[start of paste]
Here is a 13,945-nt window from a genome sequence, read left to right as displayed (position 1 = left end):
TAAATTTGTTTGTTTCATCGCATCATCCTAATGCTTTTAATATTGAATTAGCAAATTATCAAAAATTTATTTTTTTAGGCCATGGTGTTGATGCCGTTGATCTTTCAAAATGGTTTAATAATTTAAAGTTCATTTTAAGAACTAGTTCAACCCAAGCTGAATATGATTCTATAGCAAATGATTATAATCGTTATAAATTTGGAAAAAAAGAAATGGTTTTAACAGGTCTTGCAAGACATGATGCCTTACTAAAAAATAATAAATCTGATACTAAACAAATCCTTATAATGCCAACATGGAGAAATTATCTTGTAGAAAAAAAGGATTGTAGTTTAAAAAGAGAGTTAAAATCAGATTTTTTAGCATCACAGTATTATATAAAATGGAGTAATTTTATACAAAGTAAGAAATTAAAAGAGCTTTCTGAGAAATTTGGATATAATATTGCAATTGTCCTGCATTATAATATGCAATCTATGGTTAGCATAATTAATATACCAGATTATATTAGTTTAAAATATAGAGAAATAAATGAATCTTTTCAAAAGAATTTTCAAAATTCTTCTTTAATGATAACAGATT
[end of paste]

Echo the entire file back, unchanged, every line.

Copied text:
Here is a 13,945-nt window from a genome sequence, read left to right as displayed (position 1 = left end):
TAAATTTGTTTGTTTCATCGCATCATCCTAATGCTTTTAATATTGAATTAGCAAATTATCAAAAATTTATTTTTTTAGGCCATGGTGTTGATGCCGTTGATCTTTCAAAATGGTTTAATAATTTAAAGTTCATTTTAAGAACTAGTTCAACCCAAGCTGAATATGATTCTATAGCAAATGATTATAATCGTTATAAATTTGGAAAAAAAGAAATGGTTTTAACAGGTCTTGCAAGACATGATGCCTTACTAAAAAATAATAAATCTGATACTAAACAAATCCTTATAATGCCAACATGGAGAAATTATCTTGTAGAAAAAAAGGATTGTAGTTTAAAAAGAGAGTTAAAATCAGATTTTTTAGCATCACAGTATTATATAAAATGGAGTAATTTTATACAAAGTAAGAAATTAAAAGAGCTTTCTGAGAAATTTGGATATAATATTGCAATTGTCCTGCATTATAATATGCAATCTATGGTTAGCATAATTAATATACCAGATTATATTAGTTTAAAATATAGAGAAATAAATGAATCTTTTCAAAAGAATTTTCAAAATTCTTCTTTAATGATAACAGATT